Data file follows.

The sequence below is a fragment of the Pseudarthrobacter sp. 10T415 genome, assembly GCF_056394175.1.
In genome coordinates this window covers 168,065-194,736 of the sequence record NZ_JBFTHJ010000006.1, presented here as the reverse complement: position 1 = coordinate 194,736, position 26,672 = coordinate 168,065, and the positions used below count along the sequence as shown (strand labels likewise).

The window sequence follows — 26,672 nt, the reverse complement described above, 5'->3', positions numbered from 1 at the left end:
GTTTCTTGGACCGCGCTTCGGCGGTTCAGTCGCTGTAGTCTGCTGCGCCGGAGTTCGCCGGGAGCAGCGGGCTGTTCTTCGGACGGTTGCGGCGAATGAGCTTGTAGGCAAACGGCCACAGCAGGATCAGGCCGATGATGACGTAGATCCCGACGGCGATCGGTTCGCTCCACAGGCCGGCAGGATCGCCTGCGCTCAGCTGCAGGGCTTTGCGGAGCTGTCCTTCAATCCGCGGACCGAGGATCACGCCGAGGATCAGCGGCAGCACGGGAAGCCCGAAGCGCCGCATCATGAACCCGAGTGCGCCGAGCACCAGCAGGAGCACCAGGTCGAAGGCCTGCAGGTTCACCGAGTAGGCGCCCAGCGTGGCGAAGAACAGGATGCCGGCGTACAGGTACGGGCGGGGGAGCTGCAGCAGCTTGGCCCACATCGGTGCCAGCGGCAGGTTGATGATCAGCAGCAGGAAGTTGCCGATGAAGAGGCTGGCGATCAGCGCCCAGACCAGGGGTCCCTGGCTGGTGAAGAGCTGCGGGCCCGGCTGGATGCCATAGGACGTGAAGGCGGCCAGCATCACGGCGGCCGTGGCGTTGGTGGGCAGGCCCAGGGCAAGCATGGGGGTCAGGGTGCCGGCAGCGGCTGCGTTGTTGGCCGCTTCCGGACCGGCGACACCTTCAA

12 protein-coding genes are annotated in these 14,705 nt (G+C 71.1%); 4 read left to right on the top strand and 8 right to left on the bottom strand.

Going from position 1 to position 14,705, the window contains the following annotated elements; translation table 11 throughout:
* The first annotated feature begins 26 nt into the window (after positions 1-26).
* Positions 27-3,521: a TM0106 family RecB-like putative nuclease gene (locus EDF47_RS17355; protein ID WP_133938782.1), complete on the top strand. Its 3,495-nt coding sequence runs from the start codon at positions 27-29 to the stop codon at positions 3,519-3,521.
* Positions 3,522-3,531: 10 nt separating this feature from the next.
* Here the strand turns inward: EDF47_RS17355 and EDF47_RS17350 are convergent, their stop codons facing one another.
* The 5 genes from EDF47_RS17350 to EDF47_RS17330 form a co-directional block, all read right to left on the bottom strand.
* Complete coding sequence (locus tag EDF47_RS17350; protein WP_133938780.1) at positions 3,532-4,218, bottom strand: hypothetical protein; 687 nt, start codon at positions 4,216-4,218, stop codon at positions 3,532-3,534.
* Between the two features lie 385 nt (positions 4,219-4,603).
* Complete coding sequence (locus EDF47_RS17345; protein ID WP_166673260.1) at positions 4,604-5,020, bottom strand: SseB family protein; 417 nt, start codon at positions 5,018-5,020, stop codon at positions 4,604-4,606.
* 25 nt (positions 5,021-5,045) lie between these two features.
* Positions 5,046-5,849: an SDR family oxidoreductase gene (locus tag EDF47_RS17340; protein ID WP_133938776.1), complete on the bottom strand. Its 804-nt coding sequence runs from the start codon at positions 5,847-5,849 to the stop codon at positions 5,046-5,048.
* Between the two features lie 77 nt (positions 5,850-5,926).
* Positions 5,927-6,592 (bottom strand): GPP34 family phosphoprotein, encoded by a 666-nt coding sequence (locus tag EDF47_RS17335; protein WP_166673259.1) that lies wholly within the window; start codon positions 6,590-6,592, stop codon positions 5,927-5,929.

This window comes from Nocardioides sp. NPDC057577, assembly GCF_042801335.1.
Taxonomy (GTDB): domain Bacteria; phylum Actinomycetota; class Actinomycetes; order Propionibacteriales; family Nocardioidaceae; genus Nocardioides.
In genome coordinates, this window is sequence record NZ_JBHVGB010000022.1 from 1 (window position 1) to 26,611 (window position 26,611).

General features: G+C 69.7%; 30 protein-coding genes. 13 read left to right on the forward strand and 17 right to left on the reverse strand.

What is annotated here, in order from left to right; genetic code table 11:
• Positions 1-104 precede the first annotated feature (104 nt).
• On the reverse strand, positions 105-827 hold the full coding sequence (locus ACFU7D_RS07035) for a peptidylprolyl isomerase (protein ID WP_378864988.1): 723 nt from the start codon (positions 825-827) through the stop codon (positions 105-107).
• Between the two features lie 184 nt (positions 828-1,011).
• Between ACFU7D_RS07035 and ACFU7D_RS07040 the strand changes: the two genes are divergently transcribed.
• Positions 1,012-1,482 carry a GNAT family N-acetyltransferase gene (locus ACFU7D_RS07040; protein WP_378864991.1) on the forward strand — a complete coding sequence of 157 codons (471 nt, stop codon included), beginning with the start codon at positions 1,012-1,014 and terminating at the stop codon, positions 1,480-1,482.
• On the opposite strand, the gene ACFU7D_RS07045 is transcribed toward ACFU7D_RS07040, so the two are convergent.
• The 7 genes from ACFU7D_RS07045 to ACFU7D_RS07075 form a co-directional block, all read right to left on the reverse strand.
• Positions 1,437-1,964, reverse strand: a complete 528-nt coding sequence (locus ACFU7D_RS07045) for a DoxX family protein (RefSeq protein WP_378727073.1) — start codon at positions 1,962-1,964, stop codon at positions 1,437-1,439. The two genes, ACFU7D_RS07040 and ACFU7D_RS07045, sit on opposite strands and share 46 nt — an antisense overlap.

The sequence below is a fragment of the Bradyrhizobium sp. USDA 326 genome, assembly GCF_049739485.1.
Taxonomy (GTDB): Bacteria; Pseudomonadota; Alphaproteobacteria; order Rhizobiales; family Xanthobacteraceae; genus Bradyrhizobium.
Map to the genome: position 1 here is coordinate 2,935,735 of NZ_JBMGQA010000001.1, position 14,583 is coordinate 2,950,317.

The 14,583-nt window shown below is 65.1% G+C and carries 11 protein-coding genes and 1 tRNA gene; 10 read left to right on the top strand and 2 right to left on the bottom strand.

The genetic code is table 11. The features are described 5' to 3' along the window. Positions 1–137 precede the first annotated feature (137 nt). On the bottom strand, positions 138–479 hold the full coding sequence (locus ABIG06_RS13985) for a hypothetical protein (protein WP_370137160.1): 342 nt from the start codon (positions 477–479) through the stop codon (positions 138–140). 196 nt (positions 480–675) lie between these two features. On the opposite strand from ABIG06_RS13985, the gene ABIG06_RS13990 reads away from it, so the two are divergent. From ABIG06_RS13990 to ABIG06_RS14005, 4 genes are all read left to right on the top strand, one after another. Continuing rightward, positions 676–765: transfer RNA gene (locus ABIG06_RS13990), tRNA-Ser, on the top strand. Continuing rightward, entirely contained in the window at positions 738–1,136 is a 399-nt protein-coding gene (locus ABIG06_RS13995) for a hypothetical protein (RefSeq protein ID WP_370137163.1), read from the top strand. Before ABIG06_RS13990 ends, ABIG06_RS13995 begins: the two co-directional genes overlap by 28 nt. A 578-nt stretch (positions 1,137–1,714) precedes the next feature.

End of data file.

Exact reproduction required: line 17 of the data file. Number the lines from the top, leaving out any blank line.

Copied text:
* Between the two features lie 77 nt (positions 5,850-5,926).